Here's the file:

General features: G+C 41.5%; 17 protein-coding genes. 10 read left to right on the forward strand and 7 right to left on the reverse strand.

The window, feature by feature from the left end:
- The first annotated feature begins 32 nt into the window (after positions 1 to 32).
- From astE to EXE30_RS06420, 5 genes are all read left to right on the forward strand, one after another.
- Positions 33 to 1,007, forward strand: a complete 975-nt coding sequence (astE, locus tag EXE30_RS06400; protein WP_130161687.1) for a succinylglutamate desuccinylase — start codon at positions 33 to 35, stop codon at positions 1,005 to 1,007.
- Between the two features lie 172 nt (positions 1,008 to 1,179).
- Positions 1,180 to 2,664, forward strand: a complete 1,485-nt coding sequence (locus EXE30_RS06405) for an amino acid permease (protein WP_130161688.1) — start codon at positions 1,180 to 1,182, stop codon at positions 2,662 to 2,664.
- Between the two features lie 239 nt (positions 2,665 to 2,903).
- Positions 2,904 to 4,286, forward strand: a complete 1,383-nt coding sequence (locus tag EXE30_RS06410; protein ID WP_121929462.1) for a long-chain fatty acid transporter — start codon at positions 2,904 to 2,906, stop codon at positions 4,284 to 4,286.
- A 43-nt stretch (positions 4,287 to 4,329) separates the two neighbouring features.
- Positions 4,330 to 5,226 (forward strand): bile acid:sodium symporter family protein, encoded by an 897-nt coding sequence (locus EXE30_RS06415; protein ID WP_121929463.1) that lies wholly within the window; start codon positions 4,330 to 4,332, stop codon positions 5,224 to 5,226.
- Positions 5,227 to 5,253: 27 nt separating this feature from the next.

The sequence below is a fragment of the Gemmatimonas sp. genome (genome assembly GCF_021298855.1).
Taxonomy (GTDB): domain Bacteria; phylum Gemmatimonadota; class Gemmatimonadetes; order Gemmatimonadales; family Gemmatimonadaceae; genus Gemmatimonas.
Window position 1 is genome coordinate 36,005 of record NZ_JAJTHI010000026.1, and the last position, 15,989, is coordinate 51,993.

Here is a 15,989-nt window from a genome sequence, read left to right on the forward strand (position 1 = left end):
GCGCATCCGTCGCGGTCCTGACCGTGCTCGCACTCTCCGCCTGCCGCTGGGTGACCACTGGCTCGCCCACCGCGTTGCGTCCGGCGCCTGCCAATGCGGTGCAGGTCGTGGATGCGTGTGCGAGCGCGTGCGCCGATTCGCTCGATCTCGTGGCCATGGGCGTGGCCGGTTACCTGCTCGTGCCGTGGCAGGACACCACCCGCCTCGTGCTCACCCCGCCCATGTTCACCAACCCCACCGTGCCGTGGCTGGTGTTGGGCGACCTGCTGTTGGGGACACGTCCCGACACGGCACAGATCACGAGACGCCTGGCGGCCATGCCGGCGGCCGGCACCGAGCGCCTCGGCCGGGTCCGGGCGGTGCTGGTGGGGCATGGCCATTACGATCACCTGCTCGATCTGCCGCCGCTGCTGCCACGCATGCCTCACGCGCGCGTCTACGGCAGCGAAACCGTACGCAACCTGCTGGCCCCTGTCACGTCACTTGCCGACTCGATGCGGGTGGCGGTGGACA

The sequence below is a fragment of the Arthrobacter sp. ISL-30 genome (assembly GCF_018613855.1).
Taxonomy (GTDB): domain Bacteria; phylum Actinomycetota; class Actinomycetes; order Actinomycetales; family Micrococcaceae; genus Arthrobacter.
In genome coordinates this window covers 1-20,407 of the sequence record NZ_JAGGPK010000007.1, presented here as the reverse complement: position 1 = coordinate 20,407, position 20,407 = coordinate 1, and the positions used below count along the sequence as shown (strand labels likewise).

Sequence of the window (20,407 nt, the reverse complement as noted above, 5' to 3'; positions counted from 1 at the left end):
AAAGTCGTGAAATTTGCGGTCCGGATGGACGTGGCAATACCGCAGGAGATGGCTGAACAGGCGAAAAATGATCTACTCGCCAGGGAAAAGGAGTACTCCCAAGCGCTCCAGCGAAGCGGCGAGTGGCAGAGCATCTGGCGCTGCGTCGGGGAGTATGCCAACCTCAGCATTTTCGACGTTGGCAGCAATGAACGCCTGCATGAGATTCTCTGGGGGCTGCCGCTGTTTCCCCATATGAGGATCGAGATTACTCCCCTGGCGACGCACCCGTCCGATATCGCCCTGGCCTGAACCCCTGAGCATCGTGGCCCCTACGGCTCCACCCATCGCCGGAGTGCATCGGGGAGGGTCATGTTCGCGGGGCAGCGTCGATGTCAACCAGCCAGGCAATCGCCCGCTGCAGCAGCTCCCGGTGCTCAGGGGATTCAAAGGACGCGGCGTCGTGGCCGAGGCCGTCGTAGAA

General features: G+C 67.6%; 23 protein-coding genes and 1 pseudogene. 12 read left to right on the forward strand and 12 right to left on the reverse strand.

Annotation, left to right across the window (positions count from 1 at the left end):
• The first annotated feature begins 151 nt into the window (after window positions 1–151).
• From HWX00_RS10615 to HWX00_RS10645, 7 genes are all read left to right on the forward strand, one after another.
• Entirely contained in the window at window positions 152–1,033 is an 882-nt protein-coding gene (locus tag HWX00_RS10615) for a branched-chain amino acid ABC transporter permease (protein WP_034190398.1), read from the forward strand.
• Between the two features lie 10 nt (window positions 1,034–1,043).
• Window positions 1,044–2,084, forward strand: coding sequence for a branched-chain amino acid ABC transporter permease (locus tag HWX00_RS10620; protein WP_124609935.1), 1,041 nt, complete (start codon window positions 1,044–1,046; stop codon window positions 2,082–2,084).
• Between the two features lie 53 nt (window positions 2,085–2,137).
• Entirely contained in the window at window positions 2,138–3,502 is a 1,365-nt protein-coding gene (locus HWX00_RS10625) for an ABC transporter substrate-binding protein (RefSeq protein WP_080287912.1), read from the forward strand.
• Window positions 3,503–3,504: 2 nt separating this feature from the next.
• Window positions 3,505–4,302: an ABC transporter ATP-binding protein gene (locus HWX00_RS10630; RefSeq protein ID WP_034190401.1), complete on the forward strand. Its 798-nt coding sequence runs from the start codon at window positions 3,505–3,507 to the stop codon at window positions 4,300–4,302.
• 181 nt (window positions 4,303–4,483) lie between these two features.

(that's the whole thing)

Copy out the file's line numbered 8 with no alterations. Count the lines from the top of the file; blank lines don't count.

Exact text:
- Between the two features lie 239 nt (positions 2,665 to 2,903).